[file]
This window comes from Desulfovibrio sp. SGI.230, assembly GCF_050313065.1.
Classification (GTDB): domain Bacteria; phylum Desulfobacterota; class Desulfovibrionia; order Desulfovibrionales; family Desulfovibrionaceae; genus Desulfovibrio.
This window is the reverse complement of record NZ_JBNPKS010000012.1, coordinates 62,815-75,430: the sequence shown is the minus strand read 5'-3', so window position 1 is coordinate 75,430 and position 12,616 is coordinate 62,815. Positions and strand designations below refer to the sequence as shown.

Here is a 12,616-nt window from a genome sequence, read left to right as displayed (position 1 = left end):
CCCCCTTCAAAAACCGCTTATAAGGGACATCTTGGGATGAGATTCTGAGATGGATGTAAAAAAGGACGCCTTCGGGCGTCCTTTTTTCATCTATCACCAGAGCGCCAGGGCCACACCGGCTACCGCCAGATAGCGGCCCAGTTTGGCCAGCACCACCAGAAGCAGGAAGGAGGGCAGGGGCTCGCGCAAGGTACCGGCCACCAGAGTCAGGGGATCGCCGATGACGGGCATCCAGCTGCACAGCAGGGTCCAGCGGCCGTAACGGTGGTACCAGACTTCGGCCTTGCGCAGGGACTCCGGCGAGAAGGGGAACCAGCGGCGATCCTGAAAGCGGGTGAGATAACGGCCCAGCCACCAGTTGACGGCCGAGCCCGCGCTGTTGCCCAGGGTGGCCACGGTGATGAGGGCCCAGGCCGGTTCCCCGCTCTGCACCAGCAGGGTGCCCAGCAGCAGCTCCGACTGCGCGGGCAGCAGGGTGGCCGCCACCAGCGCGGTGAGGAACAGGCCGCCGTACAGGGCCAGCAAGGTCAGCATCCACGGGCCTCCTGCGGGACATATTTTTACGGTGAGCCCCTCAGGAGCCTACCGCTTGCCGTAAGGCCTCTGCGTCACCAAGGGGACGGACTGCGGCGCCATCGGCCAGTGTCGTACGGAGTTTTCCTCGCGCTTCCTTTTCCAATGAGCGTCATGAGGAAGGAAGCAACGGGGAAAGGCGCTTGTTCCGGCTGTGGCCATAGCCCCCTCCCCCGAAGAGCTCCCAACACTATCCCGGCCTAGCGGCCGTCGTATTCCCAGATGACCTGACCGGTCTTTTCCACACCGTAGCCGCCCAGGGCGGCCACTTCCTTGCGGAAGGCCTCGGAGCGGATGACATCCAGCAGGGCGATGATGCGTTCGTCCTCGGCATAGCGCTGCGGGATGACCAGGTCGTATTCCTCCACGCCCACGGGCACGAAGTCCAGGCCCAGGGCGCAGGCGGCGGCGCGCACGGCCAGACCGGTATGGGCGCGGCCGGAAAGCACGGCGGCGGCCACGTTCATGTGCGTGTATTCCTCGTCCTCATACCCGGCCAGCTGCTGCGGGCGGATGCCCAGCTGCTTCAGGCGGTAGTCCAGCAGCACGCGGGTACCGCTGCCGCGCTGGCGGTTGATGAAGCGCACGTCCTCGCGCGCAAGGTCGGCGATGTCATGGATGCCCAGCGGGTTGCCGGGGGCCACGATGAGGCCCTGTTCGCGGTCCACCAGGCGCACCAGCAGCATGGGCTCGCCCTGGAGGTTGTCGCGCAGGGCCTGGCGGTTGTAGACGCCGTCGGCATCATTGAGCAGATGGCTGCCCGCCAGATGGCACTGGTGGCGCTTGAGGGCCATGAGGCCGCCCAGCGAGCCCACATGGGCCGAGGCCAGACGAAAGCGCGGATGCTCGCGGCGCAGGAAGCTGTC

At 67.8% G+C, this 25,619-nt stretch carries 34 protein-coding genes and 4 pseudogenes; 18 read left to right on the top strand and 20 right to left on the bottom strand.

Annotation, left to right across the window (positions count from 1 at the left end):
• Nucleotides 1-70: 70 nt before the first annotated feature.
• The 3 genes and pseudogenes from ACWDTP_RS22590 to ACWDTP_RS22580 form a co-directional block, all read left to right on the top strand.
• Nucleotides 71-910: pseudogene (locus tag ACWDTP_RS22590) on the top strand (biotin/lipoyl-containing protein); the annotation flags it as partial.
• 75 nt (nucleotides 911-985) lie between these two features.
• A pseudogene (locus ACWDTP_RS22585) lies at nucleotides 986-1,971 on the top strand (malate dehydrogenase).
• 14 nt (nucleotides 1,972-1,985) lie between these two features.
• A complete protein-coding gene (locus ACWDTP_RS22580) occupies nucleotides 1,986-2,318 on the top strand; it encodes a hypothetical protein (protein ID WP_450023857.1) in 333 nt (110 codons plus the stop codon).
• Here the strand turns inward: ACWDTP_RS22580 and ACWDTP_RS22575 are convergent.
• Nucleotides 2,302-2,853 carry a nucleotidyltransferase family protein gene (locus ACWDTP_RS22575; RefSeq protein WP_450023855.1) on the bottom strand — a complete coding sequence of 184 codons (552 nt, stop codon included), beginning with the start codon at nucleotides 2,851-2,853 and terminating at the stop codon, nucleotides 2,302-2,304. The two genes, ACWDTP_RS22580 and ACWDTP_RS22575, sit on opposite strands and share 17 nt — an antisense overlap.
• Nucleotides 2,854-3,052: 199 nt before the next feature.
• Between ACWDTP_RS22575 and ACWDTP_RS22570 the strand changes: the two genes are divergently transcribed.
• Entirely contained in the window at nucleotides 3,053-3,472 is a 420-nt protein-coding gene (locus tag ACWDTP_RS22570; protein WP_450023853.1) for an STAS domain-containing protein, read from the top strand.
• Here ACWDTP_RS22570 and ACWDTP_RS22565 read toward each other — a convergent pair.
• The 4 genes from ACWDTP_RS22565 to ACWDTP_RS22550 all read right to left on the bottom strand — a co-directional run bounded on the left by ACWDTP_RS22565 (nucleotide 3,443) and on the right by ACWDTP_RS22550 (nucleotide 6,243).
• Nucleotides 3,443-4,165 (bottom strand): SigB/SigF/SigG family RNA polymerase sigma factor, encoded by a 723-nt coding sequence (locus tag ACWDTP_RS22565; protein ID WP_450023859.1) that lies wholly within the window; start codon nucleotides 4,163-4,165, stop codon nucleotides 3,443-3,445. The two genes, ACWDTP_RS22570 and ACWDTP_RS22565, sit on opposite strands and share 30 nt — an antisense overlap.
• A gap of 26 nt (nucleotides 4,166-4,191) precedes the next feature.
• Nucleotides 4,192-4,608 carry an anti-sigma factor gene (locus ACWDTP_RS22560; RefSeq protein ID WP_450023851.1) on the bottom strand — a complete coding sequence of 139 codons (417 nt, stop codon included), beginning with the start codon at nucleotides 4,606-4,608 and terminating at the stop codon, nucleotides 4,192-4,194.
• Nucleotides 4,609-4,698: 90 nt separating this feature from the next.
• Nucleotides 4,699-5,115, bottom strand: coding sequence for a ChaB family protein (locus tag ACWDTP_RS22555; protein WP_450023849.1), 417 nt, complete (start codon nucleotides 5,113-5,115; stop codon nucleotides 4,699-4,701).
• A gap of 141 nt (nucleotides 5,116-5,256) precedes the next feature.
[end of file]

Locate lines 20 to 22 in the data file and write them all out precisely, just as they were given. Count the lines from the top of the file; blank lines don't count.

• Here ACWDTP_RS22570 and ACWDTP_RS22565 read toward each other — a convergent pair.
• The 4 genes from ACWDTP_RS22565 to ACWDTP_RS22550 all read right to left on the bottom strand — a co-directional run bounded on the left by ACWDTP_RS22565 (nucleotide 3,443) and on the right by ACWDTP_RS22550 (nucleotide 6,243).
• Nucleotides 3,443-4,165 (bottom strand): SigB/SigF/SigG family RNA polymerase sigma factor, encoded by a 723-nt coding sequence (locus tag ACWDTP_RS22565; protein ID WP_450023859.1) that lies wholly within the window; start codon nucleotides 4,163-4,165, stop codon nucleotides 3,443-3,445. The two genes, ACWDTP_RS22570 and ACWDTP_RS22565, sit on opposite strands and share 30 nt — an antisense overlap.